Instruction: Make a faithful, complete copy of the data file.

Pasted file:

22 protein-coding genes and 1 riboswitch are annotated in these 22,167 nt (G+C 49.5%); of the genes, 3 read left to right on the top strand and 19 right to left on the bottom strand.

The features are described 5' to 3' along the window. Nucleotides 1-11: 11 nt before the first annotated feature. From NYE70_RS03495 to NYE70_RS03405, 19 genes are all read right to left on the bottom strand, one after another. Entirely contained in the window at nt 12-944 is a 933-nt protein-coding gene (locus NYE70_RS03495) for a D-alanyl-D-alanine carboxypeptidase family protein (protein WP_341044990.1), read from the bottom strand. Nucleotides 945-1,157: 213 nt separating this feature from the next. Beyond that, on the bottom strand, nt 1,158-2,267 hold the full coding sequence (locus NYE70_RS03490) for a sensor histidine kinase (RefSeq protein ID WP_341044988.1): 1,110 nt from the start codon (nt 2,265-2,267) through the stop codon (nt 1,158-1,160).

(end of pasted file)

22 protein-coding genes and 1 riboswitch are annotated in these 22,167 nt (G+C 49.5%); of the genes, 3 read left to right on the top strand and 19 right to left on the bottom strand.

The features are described 5' to 3' along the window. Nucleotides 1-11: 11 nt before the first annotated feature. From NYE70_RS03495 to NYE70_RS03405, 19 genes are all read right to left on the bottom strand, one after another. Entirely contained in the window at nt 12-944 is a 933-nt protein-coding gene (locus NYE70_RS03495) for a D-alanyl-D-alanine carboxypeptidase family protein (protein WP_341044990.1), read from the bottom strand. Nucleotides 945-1,157: 213 nt separating this feature from the next. Beyond that, on the bottom strand, nt 1,158-2,267 hold the full coding sequence (locus NYE70_RS03490) for a sensor histidine kinase (RefSeq protein ID WP_341044988.1): 1,110 nt from the start codon (nt 2,265-2,267) through the stop codon (nt 1,158-1,160).